I used to play a lot of scales and exercises but these days I never play them straight up and down. I always incorporate whatever gymnastics I wish to improve into improvisation so my musical brain is used too. In other words, as I get older I separate technique and music less and less.
"Mistakes are the portals of discovery." - James Joyce

Offline amee

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Re: Are technical exercises helpful?
Reply #4 on: April 18, 2003, 07:32:28 AM
Technical exercises are, without a doubt, very helpful.  I try to do them when I practice but...I always lose interest after about 10 minutes.  What's more helpful: scales and arpeggios or Hanon and Czerny?  or maybe their both equally helpful?
"Simplicity is the highest goal, achievable when you have overcome all difficulties." - Frederic Chopin

Offline Remon

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Re: Are technical exercises helpful?
Reply #5 on: April 19, 2003, 11:59:49 AM
I think the best way to improve your technique, is to make your own exercises; this will challenge your creativity too.
If you play dull scales and exercises that are actually very boring to you, you won't improve.
But if you make your own exercises, based on certain (difficult) passages from your pieces by chopin, liszt, rachmaninoff or whoever, you're kept alert and you get a greater satisfaction when you've mastered this techinique/passage!  :)
Just "play" with rythms, dynamics, inversions etc.!  :D
And don't waste your valuable time on stupid exercises!

Remon

Offline glamfolk

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Re: Are technical exercises helpful?
Reply #6 on: April 19, 2003, 11:42:15 PM
I agree with Sarah that each person is unique as far as their practice needs are.  I tend to think that exercises teach you to play exercises very well, and good music teaches you to play good music.  There's a good book by Abby Whiteside you migh want to check out--she hated exercises and has some insight into other practice areas, as well.

Offline amee

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Re: Are technical exercises helpful?
Reply #7 on: April 20, 2003, 06:34:30 AM
The downside to playing exercises is they can get boring very quickly.  If you just go about mindlessly playing them just to be playing them, you won't get any better.

Like glamfolk and Sarah said, everyone is different.  Experiment and work out something you feel challenges you but also interests you.  

There are endless ways of getting technique; you can get them from scales, arpeggios, actual books (like Hanon or Czerny), or from your repertoire pieces.  It depends on your personal preference.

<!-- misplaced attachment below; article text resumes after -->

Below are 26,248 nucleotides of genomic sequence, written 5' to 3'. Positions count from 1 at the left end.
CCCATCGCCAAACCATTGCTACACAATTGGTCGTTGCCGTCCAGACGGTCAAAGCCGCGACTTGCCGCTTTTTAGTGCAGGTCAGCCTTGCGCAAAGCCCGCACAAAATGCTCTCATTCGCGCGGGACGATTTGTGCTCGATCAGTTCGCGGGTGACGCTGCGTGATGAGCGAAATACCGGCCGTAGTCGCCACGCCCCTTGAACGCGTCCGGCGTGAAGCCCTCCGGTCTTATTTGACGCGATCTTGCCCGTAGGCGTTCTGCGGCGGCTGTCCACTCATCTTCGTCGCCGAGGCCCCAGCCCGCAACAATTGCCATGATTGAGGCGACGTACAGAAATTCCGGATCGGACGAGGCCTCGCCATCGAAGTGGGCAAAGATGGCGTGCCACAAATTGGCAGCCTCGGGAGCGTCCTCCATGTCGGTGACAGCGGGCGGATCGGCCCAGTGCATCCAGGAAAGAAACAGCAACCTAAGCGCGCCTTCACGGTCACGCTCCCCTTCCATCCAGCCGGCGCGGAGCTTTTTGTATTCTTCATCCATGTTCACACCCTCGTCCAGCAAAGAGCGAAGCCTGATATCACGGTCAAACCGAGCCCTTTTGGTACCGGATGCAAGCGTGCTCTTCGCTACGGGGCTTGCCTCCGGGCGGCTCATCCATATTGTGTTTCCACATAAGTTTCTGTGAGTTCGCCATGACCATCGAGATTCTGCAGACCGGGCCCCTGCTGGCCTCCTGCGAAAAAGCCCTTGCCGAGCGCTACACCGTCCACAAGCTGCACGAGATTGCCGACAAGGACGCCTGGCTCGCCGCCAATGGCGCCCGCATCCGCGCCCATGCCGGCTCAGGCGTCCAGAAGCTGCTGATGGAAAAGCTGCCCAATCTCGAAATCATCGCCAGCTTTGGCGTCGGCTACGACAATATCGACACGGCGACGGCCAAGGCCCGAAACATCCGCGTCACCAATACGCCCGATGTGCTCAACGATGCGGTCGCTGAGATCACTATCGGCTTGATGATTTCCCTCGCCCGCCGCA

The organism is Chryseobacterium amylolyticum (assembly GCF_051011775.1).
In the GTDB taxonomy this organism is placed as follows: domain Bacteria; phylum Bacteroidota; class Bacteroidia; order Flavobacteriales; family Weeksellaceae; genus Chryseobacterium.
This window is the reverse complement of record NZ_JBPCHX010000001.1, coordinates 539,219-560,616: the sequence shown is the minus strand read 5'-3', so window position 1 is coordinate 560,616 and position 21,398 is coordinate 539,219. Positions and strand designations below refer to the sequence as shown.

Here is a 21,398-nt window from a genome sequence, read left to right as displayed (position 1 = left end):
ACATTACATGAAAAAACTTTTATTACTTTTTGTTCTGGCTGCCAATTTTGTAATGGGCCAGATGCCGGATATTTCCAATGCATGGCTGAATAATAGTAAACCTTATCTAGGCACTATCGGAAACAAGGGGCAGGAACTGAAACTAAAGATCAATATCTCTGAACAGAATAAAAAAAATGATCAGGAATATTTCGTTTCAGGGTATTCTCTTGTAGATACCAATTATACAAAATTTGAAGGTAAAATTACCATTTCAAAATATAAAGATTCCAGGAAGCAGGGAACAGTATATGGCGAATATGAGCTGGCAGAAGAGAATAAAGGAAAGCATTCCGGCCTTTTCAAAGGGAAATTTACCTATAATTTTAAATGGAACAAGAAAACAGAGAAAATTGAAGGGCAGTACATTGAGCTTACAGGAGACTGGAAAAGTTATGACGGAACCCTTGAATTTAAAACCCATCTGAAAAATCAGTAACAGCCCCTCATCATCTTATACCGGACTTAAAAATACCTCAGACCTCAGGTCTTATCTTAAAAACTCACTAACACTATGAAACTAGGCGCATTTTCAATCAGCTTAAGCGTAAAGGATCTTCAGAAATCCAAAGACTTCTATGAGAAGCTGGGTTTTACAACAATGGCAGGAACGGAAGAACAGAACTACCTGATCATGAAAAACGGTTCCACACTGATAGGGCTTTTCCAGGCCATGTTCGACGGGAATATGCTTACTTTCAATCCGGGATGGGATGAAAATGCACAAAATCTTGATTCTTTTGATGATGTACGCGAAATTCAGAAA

"Simplicity is the highest goal, achievable when you have overcome all difficulties." - Frederic Chopin

Offline PoSeiDoN

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Re: Are technical exercises helpful?
Reply #8 on: April 22, 2003, 02:27:09 AM
With all due respect, I disagree with amee.  Yes, technical exercises get boring eventually.  You can do different things to enhance this experience, like adding dynamics and accents.

And even if it does get boring, and you're "mindlessly" playing them, your fingers are still improving and gaining agility.  If you go to the gym, and you do bench press without wanting to, you're still going to gain muscle mass.  This is the same type of situation.

So, go out, buy your Hanon book, and play it for at least a half hour before you start practice!  Your fingers will thank you again and again.  ;D

Offline ciocia_fifi

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Re: Are technical exercises helpful?
Reply #9 on: April 22, 2003, 02:40:40 AM
any1 knows brahms exercises (fingered by clara schumann)? they r really popular here in europe, and they r great!! sth really dffrnt from czerny-like stuff.
i waouldnt agree that mechanical practising could improve ath! we are obliged to search fro the music even in those filthy scales&arpeggios ;) otherwise it will be a waste of time.
...even if I'm not right...;)

Offline SteveK

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Re: Are technical exercises helpful?
Reply #10 on: April 22, 2003, 07:11:53 AM
I usually don't play technical exercises although in the beginning they were good exercises. But now my teacher and I think Chopin's Etudes are more helpful to me.
"And you probably thought I'd play badly?" - Sergei Rachmaninoff.

Offline glamfolk

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Re: Are technical exercises helpful?
Reply #11 on: April 23, 2003, 07:09:00 AM
The etudes are great exercises, and great exercise.  That's what one of Whitesides' books is about--the Op. 10 etudes.
enjoy!